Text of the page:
Roberto Rocha e Silva

    Full Text Available Abstract Objective: Introduce the low-cost and easy to purchase simulator without biological material so that any institution may promote extensive cardiovascular surgery training both in a hospital setting and at home without large budgets. Methods: A transparent plastic box is placed in a wooden frame, which is held by the edges using elastic bands, with the bottom turned upwards, where an oval opening is made, "simulating" a thoracotomy. For basic exercises in the aorta, the model presented by our service in the 2015 Brazilian Congress of Cardiovascular Surgery: a silicone ice tray, where one can train to make aortic purse-string suture, aortotomy, aortorrhaphy and proximal and distal anastomoses. Simulators for the training of valve replacement and valvoplasty, atrial septal defect repair and aortic diseases were added. These simulators are based on sewage pipes obtained in construction material stores and the silicone trays and ethyl vinyl acetate tissue were obtained in utility stores, all of them at a very low cost. Results: The models were manufactured using inert materials easily found in regular stores and do not present contamination risk. They may be used in any environment and maybe stored without any difficulties. This training enabled young surgeons to familiarize and train different surgical techniques, including procedures for aortic diseases. In a subjective assessment, these surgeons reported that the training period led to improved surgical techniques in the surgical field. Conclusion: The model described in this protocol is effective and low-cost when compared to existing simulators, enabling a large array of cardiovascular surgery training.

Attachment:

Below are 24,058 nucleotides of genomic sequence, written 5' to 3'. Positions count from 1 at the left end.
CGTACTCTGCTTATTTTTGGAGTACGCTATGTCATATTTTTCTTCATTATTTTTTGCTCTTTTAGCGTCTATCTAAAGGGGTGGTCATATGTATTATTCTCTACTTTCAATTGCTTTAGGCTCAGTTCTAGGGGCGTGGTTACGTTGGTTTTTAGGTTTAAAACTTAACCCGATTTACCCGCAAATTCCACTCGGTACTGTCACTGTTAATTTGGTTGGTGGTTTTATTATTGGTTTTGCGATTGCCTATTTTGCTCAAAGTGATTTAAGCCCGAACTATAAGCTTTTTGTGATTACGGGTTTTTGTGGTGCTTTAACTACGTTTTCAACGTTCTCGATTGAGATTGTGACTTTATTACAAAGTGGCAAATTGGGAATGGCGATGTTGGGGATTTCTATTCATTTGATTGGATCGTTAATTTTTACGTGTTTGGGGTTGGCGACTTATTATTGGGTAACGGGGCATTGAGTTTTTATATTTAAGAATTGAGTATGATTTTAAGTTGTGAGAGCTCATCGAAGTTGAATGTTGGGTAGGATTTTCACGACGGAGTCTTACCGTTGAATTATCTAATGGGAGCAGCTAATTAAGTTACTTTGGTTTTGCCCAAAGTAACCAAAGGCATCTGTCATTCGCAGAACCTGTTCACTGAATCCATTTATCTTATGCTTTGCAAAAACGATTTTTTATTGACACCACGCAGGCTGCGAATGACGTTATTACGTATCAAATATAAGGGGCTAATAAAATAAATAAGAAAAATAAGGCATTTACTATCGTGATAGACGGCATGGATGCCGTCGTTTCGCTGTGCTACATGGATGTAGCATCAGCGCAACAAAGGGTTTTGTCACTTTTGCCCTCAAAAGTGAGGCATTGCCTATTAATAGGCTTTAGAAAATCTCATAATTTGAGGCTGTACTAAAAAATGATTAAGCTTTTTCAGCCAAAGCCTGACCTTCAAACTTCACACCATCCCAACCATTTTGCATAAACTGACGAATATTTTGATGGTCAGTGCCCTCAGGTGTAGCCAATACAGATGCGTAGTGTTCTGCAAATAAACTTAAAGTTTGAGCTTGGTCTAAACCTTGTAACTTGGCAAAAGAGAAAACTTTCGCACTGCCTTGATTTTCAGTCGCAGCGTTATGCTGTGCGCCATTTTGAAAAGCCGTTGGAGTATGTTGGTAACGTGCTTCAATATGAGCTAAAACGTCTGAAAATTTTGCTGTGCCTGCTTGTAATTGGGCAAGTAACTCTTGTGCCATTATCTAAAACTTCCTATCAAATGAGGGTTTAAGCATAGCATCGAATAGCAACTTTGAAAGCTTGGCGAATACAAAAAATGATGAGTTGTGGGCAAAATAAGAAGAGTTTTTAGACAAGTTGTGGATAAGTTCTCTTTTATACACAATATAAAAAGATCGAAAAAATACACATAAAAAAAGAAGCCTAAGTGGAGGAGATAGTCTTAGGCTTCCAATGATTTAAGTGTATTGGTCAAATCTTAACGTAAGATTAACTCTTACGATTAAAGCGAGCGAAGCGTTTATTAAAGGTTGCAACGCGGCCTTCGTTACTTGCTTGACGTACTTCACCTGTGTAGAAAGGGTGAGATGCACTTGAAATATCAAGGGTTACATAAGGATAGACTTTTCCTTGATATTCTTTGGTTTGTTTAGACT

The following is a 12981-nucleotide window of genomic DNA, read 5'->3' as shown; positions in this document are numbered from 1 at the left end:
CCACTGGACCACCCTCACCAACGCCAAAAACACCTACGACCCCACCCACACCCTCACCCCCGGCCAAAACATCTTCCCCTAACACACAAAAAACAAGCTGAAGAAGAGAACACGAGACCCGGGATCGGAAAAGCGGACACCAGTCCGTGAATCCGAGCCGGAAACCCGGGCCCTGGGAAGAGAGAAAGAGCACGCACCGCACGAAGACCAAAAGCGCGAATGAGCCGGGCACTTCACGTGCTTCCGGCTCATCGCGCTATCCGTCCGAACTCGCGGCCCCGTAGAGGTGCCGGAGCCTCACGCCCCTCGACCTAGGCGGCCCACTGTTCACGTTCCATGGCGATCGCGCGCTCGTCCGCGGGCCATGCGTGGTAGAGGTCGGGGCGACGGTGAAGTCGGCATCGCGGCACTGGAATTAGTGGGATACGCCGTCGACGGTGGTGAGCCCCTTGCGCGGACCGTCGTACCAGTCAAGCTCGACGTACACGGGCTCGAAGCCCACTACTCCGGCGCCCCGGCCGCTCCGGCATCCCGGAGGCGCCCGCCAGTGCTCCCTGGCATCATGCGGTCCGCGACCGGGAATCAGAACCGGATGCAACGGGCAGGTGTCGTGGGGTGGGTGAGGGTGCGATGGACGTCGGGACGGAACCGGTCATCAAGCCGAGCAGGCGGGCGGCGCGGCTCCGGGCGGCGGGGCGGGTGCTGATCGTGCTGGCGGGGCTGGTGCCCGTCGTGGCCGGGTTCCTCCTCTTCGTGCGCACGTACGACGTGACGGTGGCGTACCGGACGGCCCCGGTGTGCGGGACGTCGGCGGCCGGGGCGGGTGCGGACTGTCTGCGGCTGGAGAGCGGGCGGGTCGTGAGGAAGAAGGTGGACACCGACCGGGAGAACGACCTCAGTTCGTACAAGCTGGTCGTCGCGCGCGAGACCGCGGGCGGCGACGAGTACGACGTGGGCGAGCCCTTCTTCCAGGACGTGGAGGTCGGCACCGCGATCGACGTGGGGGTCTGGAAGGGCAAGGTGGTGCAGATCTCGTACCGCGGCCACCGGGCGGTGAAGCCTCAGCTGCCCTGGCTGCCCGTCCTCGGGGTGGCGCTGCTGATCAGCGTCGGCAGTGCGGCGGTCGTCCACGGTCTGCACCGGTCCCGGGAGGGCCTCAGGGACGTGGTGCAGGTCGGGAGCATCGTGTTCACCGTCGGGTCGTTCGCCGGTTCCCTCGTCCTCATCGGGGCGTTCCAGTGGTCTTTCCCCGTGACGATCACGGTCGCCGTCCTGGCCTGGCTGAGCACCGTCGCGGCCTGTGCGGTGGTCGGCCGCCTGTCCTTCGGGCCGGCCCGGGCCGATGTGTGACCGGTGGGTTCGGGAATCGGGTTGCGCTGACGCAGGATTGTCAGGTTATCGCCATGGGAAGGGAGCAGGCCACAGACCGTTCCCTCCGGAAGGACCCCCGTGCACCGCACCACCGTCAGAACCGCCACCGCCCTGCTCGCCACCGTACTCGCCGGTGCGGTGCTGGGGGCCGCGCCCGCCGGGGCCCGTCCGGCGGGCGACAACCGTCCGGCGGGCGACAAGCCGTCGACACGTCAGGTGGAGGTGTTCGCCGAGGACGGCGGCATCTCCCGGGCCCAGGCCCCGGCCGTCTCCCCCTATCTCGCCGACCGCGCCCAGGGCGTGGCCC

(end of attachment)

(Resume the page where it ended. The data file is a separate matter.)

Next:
9. Colorectal Surgeons Teaching General Surgery Residents: Current Challenges and Opportunities

    OpenAIRE

    Schmitz, Connie C.; Chow, Christopher J.; Rothenberger, David A

    2012-01-01

    Effective teaching for general surgery residents requires that faculty members with colorectal expertise actively engage in the education process and fully understand the current context for residency training. In this article, we review important national developments with respect to graduate medical education that impact resident supervision, curriculum implementation, resident assessment, and program evaluation. We argue that establishing a culture of respect and professionalism in today's...

  10. 33 CFR 127.503 - Training: General.

    Science.gov (United States)

    2010-07-01

    ...) WATERFRONT FACILITIES WATERFRONT FACILITIES HANDLING LIQUEFIED NATURAL GAS AND LIQUEFIED HAZARDOUS GAS Waterfront Facilities Handling Liquefied Natural Gas Personnel Training § 127.503 Training: General....

  11. A standardized resident training program in endoscopic surgery in general and in laparoscopic totally extraperitoneal (TEP) inguinal hernia repair in particular

    DEFF Research Database (Denmark)

    Miserez, Marc; Arregui, Maurice; Bisgaard, Thue

    2009-01-01

    The need for acquisition of specific laparoscopic skills has emphasized the role of a preclinical laboratory-training program. However, for laparoscopic inguinal hernia repair with a steep learning curve, especially for totally extraperitoneal repair, preclinical skill training remains a challeng...

  12. Factors influencing career choice after initial training in surgery.

    LENUS (Irish Health Repository)

    McHugh, Seamus

    2012-02-01